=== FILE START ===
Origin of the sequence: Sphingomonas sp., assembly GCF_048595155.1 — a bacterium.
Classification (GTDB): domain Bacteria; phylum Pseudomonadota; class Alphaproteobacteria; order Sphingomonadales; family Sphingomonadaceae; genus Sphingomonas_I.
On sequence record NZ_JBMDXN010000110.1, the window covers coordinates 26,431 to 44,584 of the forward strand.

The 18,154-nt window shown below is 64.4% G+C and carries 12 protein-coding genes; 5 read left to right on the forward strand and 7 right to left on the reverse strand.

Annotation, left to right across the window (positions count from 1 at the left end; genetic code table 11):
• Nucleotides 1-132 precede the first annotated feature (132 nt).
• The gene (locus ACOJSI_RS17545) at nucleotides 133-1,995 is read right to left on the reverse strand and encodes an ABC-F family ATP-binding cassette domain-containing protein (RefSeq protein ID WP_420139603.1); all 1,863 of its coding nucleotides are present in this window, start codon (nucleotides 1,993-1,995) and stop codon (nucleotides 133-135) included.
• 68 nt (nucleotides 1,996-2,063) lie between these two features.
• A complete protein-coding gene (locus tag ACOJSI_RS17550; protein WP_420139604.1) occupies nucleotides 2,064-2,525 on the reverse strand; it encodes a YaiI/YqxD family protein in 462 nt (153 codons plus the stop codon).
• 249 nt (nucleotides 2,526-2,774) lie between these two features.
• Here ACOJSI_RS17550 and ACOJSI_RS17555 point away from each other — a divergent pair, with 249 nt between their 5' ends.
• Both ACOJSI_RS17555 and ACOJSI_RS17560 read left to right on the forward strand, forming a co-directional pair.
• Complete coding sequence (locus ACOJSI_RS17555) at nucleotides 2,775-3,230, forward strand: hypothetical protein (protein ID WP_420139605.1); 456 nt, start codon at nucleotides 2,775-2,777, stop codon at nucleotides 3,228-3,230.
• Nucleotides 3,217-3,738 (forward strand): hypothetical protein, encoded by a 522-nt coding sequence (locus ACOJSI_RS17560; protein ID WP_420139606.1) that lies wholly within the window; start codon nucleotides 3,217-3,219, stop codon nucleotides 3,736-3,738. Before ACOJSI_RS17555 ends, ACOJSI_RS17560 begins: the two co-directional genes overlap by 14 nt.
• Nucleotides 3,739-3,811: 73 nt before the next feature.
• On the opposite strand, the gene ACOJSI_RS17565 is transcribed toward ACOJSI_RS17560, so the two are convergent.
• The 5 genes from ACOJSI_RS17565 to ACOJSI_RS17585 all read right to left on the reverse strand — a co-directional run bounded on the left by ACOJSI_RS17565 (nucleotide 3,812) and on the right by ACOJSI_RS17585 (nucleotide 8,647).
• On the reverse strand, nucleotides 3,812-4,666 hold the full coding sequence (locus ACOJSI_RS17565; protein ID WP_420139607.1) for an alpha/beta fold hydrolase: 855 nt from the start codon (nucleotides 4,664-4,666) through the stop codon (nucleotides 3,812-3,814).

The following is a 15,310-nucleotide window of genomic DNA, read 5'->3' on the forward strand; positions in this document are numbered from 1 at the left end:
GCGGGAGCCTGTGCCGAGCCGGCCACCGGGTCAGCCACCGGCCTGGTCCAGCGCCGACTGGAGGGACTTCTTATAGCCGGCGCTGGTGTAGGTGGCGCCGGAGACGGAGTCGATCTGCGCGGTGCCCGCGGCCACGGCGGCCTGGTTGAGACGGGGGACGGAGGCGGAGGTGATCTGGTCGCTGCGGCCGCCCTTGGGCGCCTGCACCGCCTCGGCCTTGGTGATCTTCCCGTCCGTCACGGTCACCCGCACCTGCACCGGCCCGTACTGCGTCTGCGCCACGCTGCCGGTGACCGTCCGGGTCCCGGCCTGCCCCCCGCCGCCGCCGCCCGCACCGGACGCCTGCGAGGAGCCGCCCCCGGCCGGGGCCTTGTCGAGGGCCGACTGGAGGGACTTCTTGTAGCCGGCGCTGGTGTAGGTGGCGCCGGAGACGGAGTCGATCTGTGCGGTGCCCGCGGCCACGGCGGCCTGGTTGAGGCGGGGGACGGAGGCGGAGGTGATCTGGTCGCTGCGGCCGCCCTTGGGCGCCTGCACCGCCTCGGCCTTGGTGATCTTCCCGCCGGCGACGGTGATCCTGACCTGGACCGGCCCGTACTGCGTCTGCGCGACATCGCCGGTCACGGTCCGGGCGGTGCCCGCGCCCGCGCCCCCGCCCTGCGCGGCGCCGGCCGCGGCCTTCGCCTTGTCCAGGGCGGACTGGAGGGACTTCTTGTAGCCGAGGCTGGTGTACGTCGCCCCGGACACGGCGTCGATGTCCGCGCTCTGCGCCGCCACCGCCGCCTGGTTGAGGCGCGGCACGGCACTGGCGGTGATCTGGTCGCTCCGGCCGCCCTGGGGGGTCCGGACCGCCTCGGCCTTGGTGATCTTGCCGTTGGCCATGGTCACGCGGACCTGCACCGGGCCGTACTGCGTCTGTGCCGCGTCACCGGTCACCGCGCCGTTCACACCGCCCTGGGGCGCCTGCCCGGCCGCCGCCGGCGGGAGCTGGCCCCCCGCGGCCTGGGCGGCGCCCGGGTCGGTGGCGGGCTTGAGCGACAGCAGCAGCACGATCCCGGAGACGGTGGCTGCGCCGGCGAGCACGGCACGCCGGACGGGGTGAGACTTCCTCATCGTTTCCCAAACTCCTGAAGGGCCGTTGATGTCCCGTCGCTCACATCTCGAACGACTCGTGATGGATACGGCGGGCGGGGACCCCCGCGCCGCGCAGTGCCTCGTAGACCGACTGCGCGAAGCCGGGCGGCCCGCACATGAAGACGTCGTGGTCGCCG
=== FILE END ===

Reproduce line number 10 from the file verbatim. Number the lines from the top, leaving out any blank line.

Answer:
• 249 nt (nucleotides 2,526-2,774) lie between these two features.